Fast, Bendable Computers
A Already, flexible-but-slow polymer electronics have made their way into technologies like roll-up digital displays. If superfast silicon electronics could also be made flexible, we might be able to do things like weave computing devices into clothing, or mold antennas around an airplane’s fuselage, making for more precise radar. Now researchers at the University of Wisconsin-Madison have made ultrathin silicon transistors that are 50 times as fast as their predecessors.
Previously, researchers at the University of Illinois at Urbana-Champaign showed that nanometer-thin films of single-crystal silicon transistors could be made flexible. But Wisconsin researchers Zhenqiang Ma, professor of electrical and computer engineering, and Max Lagally, professor of materials science and physics, improved the transistors’ performance by putting strain on the silicon’s crystalline structure, increasing electron mobility. And by altering fabrication methods to reduce electrical resistance, Ma achieved a transistor speed of 7.8 gigahertz–fast enough for, say, a flexible sensor that could send and receive Wi-Fi signals. Ma says he expects to reach speeds of 20 gigahertz; military antennas are a likely first application.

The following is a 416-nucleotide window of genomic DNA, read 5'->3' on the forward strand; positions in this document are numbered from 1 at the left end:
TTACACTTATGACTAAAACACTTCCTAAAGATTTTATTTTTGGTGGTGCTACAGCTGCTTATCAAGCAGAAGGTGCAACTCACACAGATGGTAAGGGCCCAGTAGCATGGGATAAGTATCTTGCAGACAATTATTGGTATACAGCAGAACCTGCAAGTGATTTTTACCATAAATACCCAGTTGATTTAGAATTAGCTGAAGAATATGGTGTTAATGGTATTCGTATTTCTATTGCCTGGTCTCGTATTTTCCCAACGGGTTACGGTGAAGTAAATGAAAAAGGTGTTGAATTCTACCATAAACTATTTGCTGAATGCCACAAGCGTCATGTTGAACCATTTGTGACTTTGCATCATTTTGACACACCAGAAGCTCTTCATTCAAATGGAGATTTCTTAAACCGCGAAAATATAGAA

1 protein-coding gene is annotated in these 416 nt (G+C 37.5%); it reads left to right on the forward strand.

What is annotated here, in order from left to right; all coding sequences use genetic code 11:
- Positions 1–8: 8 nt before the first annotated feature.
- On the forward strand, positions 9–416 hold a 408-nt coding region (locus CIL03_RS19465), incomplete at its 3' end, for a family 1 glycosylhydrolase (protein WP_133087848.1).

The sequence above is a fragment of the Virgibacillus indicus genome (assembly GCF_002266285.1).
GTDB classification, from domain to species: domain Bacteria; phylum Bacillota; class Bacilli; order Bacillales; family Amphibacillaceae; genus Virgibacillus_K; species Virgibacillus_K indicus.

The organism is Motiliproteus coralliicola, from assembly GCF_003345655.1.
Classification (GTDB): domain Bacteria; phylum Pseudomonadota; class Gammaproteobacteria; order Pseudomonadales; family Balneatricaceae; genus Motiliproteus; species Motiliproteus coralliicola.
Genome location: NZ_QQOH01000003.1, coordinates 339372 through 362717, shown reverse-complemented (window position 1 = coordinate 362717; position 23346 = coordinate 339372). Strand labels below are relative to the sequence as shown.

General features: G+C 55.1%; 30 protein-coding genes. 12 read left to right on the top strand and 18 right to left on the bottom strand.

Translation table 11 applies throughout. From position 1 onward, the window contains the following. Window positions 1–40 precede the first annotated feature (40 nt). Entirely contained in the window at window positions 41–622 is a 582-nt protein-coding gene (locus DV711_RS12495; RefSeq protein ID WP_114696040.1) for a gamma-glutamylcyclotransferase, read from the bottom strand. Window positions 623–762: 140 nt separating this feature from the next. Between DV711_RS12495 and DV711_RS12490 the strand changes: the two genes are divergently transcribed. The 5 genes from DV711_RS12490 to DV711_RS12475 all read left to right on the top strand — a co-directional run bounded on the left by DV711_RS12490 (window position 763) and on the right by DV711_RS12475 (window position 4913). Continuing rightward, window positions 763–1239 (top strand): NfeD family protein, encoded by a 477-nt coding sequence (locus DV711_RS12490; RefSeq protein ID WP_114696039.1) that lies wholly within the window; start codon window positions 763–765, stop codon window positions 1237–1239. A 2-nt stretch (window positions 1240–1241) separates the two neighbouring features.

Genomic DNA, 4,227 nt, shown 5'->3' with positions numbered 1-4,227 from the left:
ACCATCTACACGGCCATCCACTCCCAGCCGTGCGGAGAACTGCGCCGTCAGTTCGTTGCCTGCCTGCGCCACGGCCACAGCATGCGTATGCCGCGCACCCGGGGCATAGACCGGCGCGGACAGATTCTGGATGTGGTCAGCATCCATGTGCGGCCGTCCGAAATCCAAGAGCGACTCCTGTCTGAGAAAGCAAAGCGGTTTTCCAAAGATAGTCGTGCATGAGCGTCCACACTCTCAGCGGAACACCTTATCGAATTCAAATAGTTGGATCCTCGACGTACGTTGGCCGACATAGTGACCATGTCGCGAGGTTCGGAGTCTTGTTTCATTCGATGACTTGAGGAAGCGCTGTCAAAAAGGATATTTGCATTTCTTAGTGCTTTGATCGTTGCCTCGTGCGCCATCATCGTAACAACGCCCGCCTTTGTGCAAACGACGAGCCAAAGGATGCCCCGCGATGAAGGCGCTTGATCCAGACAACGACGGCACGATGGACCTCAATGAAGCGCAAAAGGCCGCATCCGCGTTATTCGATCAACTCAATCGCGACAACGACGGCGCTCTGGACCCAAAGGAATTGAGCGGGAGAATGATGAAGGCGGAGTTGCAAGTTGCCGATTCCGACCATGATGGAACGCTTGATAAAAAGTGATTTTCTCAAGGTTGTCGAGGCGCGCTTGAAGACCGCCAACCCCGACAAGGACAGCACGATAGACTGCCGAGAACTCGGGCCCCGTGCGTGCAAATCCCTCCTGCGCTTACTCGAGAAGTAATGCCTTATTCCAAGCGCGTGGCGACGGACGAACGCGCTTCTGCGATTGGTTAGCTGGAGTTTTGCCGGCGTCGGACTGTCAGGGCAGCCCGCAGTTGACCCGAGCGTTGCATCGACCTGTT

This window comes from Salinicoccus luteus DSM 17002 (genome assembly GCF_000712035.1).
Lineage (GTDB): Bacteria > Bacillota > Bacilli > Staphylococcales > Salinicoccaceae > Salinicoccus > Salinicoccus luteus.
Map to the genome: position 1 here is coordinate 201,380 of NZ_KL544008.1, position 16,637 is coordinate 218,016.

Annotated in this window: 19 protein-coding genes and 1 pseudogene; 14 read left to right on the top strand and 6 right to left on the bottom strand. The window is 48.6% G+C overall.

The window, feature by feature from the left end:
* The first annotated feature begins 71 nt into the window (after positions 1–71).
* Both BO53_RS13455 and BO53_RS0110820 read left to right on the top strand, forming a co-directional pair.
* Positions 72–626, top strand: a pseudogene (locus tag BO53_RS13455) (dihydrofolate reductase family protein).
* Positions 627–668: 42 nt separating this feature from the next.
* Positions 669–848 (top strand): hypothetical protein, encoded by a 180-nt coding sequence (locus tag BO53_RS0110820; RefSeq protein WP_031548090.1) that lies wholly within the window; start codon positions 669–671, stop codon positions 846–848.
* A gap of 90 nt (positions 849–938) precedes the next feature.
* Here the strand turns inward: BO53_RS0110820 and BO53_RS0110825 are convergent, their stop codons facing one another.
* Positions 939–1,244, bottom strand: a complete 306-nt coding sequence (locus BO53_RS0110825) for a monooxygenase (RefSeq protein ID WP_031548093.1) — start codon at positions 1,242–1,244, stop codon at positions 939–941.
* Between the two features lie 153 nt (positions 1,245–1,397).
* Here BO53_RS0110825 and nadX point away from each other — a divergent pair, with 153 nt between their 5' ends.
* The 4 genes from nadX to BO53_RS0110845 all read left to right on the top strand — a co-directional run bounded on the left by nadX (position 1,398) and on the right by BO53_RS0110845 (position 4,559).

Geoffrey Hinton tells us why he’s now scared of the tech he helped build
“I have suddenly switched my views on whether these things are going to be more intelligent than us.”
ChatGPT is going to change education, not destroy it
The narrative around cheating students doesn’t tell the whole story. Meet the teachers who think generative AI could actually make learning better.
Meet the people who use Notion to plan their whole lives
The workplace tool’s appeal extends far beyond organizing work projects. Many users find it’s just as useful for managing their free time.
Learning to code isn’t enough
Historically, learn-to-code efforts have provided opportunities for the few, but new efforts are aiming to be inclusive.
Get the latest updates from
MIT Technology Review
Discover special offers, top stories, upcoming events, and more.